Hamas, are terrorists?
ROBERT FISK: Look, I don't use the word terrorist about anybody. This has
become a semantically meaningless word. Look, there are people in the Hamas
movement who support the murder of innocent people, yes, of course.
There are… I'm not trying to make equivalences here, but when you have an
Israeli air force officer, as we did at one occasion in Gaza, who bombs a block
of apartments, knowing that he will kill innocent children, as well as a man
who is believed to be behind suicide bombings, what is that man? What goes on
in his brain too?
ELEANOR HALL: Now, you make the point in your book about the targeted killing
of Hamas leaders coming back …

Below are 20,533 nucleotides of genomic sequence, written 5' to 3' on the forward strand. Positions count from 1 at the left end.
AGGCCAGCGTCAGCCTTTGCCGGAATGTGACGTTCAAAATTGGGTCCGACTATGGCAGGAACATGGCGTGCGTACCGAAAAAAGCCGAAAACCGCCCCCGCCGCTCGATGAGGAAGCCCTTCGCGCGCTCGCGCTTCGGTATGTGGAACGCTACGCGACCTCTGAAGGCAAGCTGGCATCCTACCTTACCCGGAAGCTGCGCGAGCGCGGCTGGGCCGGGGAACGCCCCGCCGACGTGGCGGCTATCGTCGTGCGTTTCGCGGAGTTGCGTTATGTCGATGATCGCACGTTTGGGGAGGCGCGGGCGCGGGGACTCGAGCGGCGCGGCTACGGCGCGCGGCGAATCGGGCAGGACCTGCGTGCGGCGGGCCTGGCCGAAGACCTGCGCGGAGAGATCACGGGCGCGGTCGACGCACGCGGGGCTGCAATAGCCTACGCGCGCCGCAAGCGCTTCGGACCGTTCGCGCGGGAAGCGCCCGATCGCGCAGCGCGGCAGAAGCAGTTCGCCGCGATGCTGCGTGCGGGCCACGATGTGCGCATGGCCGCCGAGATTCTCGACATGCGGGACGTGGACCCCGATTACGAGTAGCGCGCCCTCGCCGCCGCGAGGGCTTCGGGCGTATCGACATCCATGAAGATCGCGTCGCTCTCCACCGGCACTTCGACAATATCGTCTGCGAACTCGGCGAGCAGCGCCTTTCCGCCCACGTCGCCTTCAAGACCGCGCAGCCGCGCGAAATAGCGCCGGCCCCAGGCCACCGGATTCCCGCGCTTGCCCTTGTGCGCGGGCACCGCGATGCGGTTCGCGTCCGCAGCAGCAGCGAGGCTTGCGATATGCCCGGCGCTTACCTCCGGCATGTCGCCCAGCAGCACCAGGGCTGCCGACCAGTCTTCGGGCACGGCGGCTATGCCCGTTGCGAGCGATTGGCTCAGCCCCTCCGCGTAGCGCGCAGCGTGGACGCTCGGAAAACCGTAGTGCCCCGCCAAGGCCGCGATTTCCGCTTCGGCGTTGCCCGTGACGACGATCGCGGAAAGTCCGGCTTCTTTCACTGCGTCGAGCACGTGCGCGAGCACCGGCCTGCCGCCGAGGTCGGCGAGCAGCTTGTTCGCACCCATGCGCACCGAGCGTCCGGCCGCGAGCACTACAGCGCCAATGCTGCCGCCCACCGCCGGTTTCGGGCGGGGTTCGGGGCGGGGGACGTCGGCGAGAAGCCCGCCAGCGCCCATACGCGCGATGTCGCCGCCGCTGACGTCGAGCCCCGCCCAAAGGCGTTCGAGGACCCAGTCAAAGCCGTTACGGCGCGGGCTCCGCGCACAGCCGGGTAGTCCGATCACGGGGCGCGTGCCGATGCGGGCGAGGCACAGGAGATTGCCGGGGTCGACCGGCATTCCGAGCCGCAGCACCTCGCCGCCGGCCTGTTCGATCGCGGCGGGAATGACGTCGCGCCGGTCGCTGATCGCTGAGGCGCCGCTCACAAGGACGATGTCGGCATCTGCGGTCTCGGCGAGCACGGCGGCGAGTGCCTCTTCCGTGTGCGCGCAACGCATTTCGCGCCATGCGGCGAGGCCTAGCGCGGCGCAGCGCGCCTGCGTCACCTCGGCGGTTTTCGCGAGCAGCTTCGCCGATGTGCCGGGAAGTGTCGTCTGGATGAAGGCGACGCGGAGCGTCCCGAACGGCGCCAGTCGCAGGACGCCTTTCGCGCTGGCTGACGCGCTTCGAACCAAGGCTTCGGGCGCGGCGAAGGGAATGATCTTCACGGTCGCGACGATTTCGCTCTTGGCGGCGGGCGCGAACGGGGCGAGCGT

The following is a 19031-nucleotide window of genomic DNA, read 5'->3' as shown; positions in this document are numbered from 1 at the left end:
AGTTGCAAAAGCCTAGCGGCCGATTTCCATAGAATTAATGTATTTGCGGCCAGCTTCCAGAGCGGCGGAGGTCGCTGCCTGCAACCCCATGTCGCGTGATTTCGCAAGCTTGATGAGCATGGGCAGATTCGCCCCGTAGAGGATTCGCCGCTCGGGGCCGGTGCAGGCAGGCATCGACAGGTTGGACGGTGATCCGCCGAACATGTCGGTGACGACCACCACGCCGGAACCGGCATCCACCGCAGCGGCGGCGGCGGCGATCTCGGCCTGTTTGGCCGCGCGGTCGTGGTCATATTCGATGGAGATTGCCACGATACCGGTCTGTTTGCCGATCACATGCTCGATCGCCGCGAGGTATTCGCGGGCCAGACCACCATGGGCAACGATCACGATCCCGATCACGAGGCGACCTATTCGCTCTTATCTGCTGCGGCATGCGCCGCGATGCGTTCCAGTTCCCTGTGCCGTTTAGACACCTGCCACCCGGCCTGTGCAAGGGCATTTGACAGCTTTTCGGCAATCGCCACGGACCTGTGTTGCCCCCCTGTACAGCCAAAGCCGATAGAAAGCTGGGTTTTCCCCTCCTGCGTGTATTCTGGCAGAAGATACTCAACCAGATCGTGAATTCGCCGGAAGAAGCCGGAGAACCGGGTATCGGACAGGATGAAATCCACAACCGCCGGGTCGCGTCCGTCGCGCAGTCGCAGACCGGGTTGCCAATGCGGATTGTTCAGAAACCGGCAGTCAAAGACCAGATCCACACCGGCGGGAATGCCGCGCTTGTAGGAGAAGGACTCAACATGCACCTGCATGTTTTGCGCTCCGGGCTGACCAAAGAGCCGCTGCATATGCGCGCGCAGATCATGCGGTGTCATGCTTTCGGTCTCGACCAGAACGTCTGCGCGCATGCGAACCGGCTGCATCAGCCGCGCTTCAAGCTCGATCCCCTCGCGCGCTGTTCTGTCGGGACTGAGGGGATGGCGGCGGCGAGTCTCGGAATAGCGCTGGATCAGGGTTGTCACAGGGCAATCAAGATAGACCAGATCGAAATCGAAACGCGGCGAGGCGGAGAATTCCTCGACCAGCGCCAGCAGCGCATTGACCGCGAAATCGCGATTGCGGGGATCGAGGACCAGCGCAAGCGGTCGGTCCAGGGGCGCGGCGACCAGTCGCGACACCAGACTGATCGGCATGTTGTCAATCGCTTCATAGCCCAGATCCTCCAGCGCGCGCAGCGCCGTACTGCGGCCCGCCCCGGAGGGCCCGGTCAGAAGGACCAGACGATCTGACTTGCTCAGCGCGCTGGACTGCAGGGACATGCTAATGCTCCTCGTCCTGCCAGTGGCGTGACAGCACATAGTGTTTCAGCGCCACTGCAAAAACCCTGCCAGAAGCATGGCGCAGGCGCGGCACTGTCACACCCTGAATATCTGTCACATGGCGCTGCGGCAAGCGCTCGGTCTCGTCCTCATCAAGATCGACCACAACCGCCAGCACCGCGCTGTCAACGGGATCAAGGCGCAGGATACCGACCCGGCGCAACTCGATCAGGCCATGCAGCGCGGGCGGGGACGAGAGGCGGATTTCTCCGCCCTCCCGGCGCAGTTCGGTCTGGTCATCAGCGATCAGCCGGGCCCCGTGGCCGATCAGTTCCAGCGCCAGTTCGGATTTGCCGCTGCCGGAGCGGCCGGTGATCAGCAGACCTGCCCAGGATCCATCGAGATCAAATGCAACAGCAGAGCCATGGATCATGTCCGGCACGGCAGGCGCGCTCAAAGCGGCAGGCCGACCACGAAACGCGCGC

ROBERT FISK: The murder. I don't say targeted killing.
ELEANOR HALL: Okay.
ROBERT FISK: The murder.
ELEANOR HALL: The killing of leaders of Hamas will come back to haunt the
leaders of the West. What do you mean…
ROBERT FISK: Well, we already did have - a year and a half ago I think - the
murder of an Israeli Government minister in Jerusalem.
Um, you see, once you start going for leaderships, you're opening a door that
can come back at you. And the great danger is once you say, you know, we might
kill Yasser Arafat, well he died of his own accord, but I mean that was
constantly said, so then you open the door to someone saying well, let's kill
the Israeli leadership, or let's kill the British leadership.